# CPSC 170 Lab 0: Arrays

### Getting Started

Open an xterm. In your home directory, create a subdirectory called cpsc170. Go (cd) to cpsc170 and create another subdirectory called labs. Go (cd) to labs and create another subdirectory called lab0. Do your work for this lab in the lab0 directory.

Open emacs.

### Sales Reports

File Sales.java contains a Java program that prompts for and reads in the sales for each of 5 salespeople in a company. It then prints out the id and amount of sales for each salesperson and the total sales. Study the code, then compile and run the program to see how it works. Now modify the program as follows:

1. Compute and print the average sale. You can compute this directly from the total; no loop is necessary.

2. The salespeople are objecting to having an id of 0 -- no one wants that designation. Modify your program so that the ids run from 1-5 instead of 0-4. Do not modify the array -- just make the information for salesperson 1 reside in array location 0, and so on.

3. Find and print the amount of the maximum sale. Remember that when finding a max value, you need to initialize the variable holding the max to something, and choosing this value can be tricky. But when finding the max of the values in an array, a nice solution is to initialize the variable holding the max to the first element in the array. Convince yourself that this is guaranteed to work. Note that you don't need another loop to find the max; you can do it in the same loop where the values are printed. (You could do it in the same loop where the values were read, but then you couldn't use the trick above for initializing the max variable.) You will need a new variable to hold the maximum value.

4. In addition to the amount of the maximum sale, print the id of the salesperson who has the maximum sale. You'll need another variable to hold the id, of course... think how it should be initialized.

5. Do the same for the minimum sale - find and print both the salesperson id and the amount.

6. After the list, sum, average, max and min have been printed, ask the user to enter a value. Then print the id of each salesperson who exceeded that amount, and the amount of their sales. Also print the total number of salespeople whose sales exceeded the value entered.

7. Instead of always reading in 5 sales amounts, at the beginning ask the user for the number of sales people and then create an array that is just the right size. The program can then proceed as before.

ppPrint this program to turn in.

File Quiz.java contains the skeleton for a program to grade a 5-question multiple-choice quiz. It assumes that the user already has the questions (presumably the quiz itself has been distributed separately); the user simply enters the letters of their answers (a,b,c,d, or e) in response to the program's prompts, and the program then tells the user's score. Note that array key has been initialized with the answers to the quiz using an initializer list (see p. 329-330 of the text). These answers will not change -- you will just use them to check the answers the user enters.

Fill in code as indicated by the comments to make the program behave as described above. When it is complete, print the program to turn in.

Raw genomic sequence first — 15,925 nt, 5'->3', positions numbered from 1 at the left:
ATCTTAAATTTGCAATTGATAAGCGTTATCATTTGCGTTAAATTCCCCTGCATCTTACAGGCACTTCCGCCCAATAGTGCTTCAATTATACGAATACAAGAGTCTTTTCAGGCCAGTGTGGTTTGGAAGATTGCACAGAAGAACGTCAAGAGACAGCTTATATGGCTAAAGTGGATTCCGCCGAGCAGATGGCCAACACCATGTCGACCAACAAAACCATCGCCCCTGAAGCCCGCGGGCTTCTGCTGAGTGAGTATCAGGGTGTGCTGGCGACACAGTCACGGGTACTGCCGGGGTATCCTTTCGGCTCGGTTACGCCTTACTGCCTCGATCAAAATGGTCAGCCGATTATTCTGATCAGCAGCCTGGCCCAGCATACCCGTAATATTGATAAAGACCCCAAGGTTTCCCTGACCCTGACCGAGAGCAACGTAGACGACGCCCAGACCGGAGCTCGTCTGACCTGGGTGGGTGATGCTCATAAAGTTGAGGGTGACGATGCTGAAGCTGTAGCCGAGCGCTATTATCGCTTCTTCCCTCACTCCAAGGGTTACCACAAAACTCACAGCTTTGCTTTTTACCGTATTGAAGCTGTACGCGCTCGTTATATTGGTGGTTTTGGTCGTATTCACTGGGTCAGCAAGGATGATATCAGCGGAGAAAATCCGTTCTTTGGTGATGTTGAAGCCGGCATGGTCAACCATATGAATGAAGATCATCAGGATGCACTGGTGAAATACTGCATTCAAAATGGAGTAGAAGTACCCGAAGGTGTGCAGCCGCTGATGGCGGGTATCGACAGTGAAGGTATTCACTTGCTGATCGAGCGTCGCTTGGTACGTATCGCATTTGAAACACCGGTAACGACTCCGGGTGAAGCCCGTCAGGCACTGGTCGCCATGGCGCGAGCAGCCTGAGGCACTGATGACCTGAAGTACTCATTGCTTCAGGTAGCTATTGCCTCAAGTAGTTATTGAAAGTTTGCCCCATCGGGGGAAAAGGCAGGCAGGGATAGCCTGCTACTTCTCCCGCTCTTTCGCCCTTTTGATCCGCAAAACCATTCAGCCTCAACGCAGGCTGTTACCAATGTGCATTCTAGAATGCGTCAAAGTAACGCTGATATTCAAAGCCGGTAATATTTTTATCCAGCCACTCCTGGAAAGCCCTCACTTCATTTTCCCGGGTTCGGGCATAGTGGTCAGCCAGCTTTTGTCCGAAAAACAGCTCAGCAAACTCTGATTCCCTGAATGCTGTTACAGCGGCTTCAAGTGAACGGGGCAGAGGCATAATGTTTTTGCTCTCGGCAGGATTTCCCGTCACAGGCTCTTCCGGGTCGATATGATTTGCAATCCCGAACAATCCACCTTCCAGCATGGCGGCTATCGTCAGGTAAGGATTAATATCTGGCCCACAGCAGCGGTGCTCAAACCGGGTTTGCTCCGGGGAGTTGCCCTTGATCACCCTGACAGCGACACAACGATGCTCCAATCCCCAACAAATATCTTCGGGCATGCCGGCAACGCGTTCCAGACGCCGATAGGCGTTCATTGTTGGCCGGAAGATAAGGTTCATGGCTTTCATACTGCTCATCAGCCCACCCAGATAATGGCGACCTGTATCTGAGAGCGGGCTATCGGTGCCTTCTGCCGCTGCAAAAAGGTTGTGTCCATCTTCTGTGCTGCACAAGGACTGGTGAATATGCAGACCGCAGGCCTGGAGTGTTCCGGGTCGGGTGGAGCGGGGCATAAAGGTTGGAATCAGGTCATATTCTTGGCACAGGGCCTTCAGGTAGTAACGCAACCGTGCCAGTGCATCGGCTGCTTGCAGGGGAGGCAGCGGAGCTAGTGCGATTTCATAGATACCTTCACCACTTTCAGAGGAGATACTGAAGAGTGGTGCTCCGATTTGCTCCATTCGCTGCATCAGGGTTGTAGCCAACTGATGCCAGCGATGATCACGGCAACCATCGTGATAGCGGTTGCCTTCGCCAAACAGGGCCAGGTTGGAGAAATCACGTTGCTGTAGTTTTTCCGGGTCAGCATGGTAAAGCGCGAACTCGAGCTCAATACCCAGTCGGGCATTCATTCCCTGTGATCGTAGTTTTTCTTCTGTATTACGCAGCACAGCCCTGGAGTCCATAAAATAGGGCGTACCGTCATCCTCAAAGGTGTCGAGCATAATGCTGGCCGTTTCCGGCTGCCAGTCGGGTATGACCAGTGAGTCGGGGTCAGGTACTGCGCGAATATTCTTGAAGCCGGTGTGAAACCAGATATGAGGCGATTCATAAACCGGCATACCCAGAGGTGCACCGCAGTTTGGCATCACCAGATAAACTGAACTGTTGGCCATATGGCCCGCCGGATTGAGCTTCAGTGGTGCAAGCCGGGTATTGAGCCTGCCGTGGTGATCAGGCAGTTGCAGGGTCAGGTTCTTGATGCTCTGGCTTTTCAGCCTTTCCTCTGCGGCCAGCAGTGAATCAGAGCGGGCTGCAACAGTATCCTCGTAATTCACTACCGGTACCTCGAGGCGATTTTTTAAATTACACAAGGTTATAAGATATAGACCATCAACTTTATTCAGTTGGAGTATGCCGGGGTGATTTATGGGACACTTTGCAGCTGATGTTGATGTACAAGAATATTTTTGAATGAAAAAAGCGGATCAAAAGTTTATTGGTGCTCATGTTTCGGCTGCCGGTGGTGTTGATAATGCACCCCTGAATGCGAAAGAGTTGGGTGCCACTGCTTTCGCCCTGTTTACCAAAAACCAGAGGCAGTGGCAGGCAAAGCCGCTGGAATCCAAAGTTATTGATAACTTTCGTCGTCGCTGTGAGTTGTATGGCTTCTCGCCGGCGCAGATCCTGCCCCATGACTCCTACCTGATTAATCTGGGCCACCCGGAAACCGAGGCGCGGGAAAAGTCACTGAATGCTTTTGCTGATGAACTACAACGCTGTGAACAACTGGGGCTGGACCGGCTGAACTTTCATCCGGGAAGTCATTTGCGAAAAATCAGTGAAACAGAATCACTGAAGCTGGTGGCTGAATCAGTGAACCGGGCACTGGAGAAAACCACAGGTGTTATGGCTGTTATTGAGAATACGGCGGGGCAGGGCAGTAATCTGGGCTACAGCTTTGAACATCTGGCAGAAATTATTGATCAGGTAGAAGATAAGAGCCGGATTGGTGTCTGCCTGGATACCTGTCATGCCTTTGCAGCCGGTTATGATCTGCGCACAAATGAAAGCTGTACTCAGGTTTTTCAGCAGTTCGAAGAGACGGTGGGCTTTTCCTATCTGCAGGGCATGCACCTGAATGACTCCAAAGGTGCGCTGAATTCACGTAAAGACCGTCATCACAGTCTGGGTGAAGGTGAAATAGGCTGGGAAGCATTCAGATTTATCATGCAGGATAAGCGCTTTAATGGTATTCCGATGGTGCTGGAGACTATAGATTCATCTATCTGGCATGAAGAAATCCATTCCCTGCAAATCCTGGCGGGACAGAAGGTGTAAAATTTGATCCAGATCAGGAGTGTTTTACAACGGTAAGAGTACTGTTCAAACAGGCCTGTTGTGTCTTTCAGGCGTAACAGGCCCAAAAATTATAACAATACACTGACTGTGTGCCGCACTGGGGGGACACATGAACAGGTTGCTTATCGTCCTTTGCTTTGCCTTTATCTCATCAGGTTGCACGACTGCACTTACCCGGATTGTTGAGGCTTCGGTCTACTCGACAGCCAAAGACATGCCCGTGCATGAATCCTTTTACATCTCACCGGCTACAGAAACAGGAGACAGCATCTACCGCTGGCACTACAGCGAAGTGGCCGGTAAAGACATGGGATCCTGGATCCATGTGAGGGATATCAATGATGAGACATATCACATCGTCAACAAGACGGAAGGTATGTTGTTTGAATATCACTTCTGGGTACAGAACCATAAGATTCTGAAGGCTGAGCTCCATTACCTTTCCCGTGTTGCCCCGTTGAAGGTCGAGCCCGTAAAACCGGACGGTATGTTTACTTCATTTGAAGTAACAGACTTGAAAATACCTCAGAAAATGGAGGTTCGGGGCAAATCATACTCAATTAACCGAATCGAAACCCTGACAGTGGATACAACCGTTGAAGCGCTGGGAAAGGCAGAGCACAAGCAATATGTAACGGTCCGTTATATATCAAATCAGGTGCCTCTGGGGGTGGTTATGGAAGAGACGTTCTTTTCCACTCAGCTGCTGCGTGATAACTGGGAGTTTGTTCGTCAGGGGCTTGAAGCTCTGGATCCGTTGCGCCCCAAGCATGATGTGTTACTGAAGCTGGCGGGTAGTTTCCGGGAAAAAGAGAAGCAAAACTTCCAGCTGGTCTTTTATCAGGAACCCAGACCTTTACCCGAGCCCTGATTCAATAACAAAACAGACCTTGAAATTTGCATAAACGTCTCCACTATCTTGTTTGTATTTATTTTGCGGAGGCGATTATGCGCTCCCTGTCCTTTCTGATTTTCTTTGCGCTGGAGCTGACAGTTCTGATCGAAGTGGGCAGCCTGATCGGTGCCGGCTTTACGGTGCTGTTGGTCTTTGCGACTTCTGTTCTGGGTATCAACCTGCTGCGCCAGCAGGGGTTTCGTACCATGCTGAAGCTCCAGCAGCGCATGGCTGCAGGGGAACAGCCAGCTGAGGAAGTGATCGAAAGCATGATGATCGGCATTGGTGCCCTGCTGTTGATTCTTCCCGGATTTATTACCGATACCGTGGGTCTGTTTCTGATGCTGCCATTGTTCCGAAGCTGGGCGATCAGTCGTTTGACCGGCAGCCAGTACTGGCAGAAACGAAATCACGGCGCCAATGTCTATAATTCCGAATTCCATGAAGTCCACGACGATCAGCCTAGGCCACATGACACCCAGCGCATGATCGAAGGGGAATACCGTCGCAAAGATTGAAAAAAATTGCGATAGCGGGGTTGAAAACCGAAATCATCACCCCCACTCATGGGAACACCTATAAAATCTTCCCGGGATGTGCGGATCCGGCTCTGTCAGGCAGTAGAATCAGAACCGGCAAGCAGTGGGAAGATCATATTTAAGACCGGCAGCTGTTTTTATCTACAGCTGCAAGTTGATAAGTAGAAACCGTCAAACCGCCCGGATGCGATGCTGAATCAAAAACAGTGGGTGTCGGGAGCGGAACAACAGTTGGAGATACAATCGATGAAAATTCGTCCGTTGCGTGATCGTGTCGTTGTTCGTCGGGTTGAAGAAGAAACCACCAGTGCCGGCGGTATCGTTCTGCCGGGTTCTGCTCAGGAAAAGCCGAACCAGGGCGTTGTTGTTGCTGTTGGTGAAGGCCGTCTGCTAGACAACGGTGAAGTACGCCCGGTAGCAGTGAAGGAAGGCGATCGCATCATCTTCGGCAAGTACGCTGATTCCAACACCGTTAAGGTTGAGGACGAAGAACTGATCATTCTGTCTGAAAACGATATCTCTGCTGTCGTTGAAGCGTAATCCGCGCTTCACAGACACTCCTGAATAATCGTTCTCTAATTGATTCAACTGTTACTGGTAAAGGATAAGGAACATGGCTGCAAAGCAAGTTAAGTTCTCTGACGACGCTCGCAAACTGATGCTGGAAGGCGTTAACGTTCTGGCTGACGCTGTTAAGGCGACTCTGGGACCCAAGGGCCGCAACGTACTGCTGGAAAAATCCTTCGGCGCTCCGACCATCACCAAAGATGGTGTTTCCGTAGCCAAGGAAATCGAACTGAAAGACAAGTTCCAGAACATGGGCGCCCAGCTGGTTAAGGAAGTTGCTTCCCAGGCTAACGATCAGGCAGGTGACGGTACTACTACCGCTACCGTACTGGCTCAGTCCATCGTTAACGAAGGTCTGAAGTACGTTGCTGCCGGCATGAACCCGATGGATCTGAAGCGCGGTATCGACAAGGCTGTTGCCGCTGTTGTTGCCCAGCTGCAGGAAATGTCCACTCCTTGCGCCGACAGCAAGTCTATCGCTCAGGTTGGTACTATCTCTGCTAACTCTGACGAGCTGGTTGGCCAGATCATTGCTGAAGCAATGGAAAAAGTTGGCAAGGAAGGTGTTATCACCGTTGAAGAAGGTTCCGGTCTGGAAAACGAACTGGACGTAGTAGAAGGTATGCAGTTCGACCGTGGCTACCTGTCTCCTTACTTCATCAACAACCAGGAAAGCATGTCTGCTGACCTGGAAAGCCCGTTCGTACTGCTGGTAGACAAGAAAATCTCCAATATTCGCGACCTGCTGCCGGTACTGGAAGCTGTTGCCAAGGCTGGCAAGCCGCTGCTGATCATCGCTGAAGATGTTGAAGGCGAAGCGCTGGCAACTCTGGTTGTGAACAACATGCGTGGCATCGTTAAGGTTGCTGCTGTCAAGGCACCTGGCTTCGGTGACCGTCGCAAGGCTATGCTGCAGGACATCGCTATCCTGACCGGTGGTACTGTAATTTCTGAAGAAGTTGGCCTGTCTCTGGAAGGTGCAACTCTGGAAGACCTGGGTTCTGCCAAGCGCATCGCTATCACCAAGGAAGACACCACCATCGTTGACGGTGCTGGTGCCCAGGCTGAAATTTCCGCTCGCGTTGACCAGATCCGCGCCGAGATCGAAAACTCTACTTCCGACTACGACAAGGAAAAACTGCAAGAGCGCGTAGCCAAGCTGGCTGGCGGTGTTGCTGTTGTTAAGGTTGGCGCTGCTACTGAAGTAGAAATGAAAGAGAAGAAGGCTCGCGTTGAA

### Drawing More Circles

File DrawCircles.java contains an applet that creates and draws 10 circles. It uses class Circle.java and is called from DrawCircles.html. It should look familiar -- you wrote a similar program in postlab 10 in CPSC 120. Save all of the files above to your directory. Use the appletviewer and DrawCircles.html to run DrawCircles.java. (Don't worry if you see more than 10 circles when the applet starts up -- this will go away when the applet is redrawn.) Note that when the applet is redrawn (e.g., if you pop the window or choose restart or reload from the menu), a different set of circles is drawn. This is because the circles are created (randomly) in paint, which is called every time the applet is drawn. The applet can't draw the same circles as before because it doesn't store them. Open DrawCircles.java, study it, and be sure you understand why this happens.

Now modify DrawCircles.java so that it creates 10 circles and stores them in an array, then simply draws each circle in the array in paint. (You do not need to modify Circle.java.) You will need to do the following :

1. Declare and initialize an array to hold ten Circle objects. This should be an instance variable -- it should not be local to paint.

2. Add an init method (public void init()). Remember that init is called only once, when the applet is loaded, which is what you want -- this way you only create one set of circles.

3. In init, write a loop that fills the array with Circle objects. (Since the array is an instance variable, it is visible in both init and paint.) Each time through the loop you will need to create a new circle and store it in the next slot in the array.

4. Modify paint to run through the array and draw each circle. No new circles should be created in paint!!
When you run your program now, you should see the same set of circles when you redraw, but a new set if you choose Restart or Reload from the applet menu (this causes init to be executed again).

Print this program to turn in.

### HAND IN:

• Printouts of Sales.java, Quiz.java, and DrawCircles.java.
• Tar the files in your lab0 directory and email the .tgz file to me (bloss@roanoke.edu). Put cpsc170 lab0 in the Subject line.